Supporting actor analysis

Eye on the Oscars: The Actor & The Actress

“My Week With Marilyn”
Why he’ll win: He portrays Laurence Olivier! And with his crisp, verbal delivery and forceful physicality, he does so quite credibly, adding some needed energy to the film. Playing his fellow Shakespeare enthusiast capped a strong year that included helming commercially successful comicbook adaptation “Thor.”
Maybe not: Olivier never won an Oscar outside of two honorary awards, so why should Branagh? He has been nominated five times now, but his work in “Marilyn” was largely overshadowed by the actress playing the title character.
Critic’s quote: “Branagh has become jowly in middle age, but his looks are passably close to Olivier’s. He has mastered Olivier’s elegantly phrased, caressing graciousness and his indignant bellow,” says David Denby, New Yorker.

Why he’ll win: Could appeal to younger voters since he’s the only nominee here under the age of 50. Hill’s “Moneyball” acting, and newly trimmed down physique, was revelatory to many who only knew him from the R-rated comedies made with Judd Apatow’s troupe.
Maybe not: Comic actors rarely win Oscars. Much of Hill’s work in the movie comes from observing and reacting and while his timing is perfect, it’s not the kind of role that generally wins an Academy Award.
Critic’s quote: “Hill’s at his most comically froglike here and ‘Moneyball’ plays his presence in the holy sanctum of the scouts’ office for maximum awkwardness. He’s the accountant in the boxing ring,” says Ty Burr, Boston Globe.

Why he’ll win: Hollywood survivor enjoying a welcome career resurgence at the age of 70 thanks to his raw depiction of an alcoholic father trying to heal old wounds. Profile currently heightened with ongoing role in HBO’s critically lauded racetrack series, “Luck.”
Maybe not: “Warrior” had a disappointing commercial run, and its violent MMA fighting scenes may make it an unlikely screener choice for older Academy members. Some voters may be inclined to let Emmy counterparts reward him come fall.
Critic’s quote: “Nolte is pitch-perfect as the recovering alcoholic father. He alternates between gruff and pathetic, and while we feel for the sons he wounded emotionally, we sense his lonely anguish,” says Claudia Puig, USA Today.

Why he’ll win: For starters, he has won nearly every precursor leading up to the Oscars. Then there’s the work itself, a graceful and dignified turn that feels like a marvelous cap to a distinguished career that has yet to be rewarded by the Academy.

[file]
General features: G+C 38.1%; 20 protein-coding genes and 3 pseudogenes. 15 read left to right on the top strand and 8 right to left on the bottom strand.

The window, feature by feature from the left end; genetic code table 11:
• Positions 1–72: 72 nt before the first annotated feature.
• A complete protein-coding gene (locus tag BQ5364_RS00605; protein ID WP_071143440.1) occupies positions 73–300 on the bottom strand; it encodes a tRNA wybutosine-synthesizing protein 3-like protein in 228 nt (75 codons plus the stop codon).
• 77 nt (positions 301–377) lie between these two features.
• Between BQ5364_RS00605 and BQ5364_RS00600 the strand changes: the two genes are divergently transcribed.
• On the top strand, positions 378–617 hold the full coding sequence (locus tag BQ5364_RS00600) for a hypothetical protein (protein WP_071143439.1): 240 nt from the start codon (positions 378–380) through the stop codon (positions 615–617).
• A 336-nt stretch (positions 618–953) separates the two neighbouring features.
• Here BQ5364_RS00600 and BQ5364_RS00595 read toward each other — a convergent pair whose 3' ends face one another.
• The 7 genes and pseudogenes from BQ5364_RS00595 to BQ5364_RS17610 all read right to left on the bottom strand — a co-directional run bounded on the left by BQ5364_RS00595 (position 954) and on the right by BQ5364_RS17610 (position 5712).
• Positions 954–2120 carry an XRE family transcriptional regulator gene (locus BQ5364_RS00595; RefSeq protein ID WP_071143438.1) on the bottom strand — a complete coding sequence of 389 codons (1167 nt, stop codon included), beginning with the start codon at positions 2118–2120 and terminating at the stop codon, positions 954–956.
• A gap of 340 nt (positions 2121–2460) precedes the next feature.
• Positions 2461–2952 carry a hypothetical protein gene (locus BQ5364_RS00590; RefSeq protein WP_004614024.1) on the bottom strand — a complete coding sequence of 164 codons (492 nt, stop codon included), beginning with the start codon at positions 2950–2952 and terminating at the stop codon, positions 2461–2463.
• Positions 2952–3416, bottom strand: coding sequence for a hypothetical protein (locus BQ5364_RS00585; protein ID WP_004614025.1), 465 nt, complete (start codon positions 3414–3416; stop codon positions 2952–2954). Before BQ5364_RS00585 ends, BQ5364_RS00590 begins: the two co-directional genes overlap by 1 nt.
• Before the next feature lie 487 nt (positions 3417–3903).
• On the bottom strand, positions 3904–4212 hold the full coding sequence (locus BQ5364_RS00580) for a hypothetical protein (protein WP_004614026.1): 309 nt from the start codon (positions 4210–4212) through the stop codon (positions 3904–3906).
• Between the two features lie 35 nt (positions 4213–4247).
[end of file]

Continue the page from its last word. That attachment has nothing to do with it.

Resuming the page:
Maybe not: Von Sydow and Nolte split the senior vote? Too many Academy members forced to endure repeated viewings of “The Sound of Music” by their big sisters? It’s hard to make a case how Plummer doesn’t make it to the podium.
Critic’s quote: “Is Plummer skipping along the surface of the man? Anything but. He’s portraying, with brilliant empathy, a man elated to be skipping along the surface of his life — a surface on which he had never been permitted to tread,” says David Edelstein, New York Magazine.

“Extremely Loud & Incredibly Close”
Why he’ll win: Took what could have been a gimmicky role — a mute man who communicates solely through the words “yes” and “no” inked on his palms — and imbued it (and the movie) some much-needed gravitas. He’s 82. He worked with Bergman and played chess with Death. How many more chances will he have?
Maybe not: Rival Plummer is also 82. And the year’s other nominated silent performers — Jean Dujardin and Berenice Bejo from “The Artist” — might have muted the distinctiveness of his work.
Critic’s quote: “Briefly, thanks to von Sydow’s superbly evocative work (speaking volumes without words), the story loses its artifice and comes brightly alive,” says Rick Groen, Toronto Globe and Mail.

Eye on the Oscars: The Actor & The Actress
Newbies shock ‘n’ roll
And the nominees are:
Best Actor | Best Actress | Best Supporting Actor | Best Supporting Actress